Silver lining for farmers after drought

Silver lining for farmers after drought

Water sufficient to meet drinking needs and also for irrigation, say officers

Silver lining for farmers after drought

After a hard blow of severe drought and loss of crops, the copious rain could obviously be a reason for farmers to heave a sigh of relief.

 With irrigation department providing water to canals for sowing activities, farmers are hoping for a good yield after severe drought in State. 

Farmers and villagers had alleged that government is releasing water to Tamil Nadu when water at Kabini Reservoir at Beechanahalli of H D Kote, Mysore had not reached the maximum level.  Almost for few days, 15,000 cusecs of water was released from Kabini, which made farmers grow suspicious of government’s intention.  

Gauge reporter at Kabini reservoir D Nagaraju speaking to Deccan Herald clarified that outflow was stopped from August 13 evening itself, as the inflow had decreased. The water was released only to maintain safety of the dam and surrounding areas and nothing else.

Few days back, water at the dam had almost reached 83 ft against the maximum of 84 ft, which was maintained thinking there would be no more rain. But copious rain at Wynad of Kerala, the catchment area of Kabini, increased the inflow at the reservoir, due to which the water had to be released. 

Explaining affects of not releasing the water, he said, the water is maintained at a constant of around 80 ft to avoid future havocs. Water is usually released at a ratio of 1:3 (inflow:outflow), otherwise it would be dangerous to the dam even.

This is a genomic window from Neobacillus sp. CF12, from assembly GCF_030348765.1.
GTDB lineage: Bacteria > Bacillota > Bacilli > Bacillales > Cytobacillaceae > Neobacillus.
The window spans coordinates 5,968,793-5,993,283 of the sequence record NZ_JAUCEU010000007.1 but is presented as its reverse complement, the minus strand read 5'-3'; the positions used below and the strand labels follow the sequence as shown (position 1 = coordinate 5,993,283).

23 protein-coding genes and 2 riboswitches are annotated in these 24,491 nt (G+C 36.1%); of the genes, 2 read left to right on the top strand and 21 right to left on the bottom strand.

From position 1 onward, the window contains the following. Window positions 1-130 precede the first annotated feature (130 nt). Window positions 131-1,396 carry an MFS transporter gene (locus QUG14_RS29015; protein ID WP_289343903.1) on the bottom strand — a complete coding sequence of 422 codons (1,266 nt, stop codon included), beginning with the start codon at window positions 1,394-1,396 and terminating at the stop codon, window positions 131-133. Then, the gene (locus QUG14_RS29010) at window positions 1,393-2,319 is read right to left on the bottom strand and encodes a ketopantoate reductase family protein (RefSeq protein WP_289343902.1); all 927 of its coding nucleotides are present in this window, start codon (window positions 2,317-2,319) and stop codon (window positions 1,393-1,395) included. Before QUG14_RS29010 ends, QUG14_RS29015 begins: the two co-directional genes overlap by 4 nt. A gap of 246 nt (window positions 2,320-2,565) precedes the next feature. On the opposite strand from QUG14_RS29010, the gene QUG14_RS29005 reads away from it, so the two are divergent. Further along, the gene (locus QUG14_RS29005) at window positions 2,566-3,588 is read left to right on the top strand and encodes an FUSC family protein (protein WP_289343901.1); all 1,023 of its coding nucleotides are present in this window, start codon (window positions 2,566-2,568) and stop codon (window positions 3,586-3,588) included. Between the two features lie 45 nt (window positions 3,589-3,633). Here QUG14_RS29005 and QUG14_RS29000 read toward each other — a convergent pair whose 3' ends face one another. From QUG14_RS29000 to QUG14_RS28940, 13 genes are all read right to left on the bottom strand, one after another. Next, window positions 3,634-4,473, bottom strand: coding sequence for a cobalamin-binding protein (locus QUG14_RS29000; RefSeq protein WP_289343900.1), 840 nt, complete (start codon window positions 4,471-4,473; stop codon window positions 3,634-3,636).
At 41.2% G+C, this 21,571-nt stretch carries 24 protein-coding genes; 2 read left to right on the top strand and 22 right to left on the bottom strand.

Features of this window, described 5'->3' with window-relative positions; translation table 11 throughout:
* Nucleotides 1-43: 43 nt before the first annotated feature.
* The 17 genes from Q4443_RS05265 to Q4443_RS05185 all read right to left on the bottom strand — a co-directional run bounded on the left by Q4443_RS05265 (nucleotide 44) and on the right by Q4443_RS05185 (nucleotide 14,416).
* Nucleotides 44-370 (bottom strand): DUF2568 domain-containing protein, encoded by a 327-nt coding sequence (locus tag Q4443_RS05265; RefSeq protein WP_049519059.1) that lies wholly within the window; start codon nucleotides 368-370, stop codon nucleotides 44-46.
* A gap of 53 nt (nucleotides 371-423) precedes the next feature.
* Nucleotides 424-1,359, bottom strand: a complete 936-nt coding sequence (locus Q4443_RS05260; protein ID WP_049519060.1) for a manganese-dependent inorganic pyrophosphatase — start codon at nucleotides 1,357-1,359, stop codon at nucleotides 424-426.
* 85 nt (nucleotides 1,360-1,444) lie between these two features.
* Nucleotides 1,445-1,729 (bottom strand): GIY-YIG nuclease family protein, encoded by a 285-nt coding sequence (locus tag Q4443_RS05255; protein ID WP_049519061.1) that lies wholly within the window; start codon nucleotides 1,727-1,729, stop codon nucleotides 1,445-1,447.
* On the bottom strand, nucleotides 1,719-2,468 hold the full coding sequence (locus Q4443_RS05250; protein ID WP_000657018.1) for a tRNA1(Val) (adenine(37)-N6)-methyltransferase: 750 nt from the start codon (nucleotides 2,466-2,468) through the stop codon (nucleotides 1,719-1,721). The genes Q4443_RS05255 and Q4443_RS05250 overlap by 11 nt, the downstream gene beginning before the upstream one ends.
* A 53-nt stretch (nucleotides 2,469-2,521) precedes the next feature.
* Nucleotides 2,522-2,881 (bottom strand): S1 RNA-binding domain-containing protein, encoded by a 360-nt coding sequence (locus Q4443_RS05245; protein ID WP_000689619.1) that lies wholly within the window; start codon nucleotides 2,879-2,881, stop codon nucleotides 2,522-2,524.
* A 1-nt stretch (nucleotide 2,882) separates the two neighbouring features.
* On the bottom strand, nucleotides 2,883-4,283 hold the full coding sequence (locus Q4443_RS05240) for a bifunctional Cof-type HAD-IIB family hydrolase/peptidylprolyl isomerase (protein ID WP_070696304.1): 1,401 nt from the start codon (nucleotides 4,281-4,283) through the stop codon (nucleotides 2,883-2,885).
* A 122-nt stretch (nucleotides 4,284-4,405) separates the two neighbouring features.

The crest gates might be damaged with overflow of water due to heavy inflow, which could lead to flood. There are past examples of gate damage at Tharaka and Alamatti reservoirs. It takes 10 hours for water to reach Kabini from Kerala. It would be difficult to release heavy amount of water at a time, if the dam is full previously when there is large inflow.  

The present status of water at Kabini is sufficient to meet requirements of drinking and irrigation purpose to left and right bank canals. Bangalore has a requirement of 600 cusecs of water per day which has no difficulty for the coming summer. 

Chamarajanagar, Nanjangud, Kollegal, T Narasipur and enroute villages get the benefit of Kabini water for irrigation and drinking, while Mandya and Malavalli are also in the list. An official of Kabini confirmed that water to left bank canal (2,190 acres of land) and even right bank canal (1,0700 acre of land) was released from August 6 itself.

 The pending repair of lining works would be taken up after December. He said, water for summer crops was not given to left bank canal, but at the same time, right bank canal was provided with 100 cusecs of water which helped yield of paddy in 4,200 acres of land. 

State general secretary of Karnataka Rajya Raitha Sangha Badagalapura Nagendra told Deccan herald plea of farmers to release water to left bank canal for the summer crop fell on deaf ears providing reasons of renovation of line damage made farmers to suffer a severe loss. Paddy and sugarcane is usually grown on left bank.

 He said, memorandum has been submitted to government requesting to provide compensation of Rs 25,000 per acre. Farmers have no issues regarding release of water from Kabini for any essential purpose, but not to Tamil Nadu. 

Presently, about 3,390 cusecs of water is released from Kabini to meet requirements of drinking purpose (1000 cusecs) and to canal (2,390 cusecs).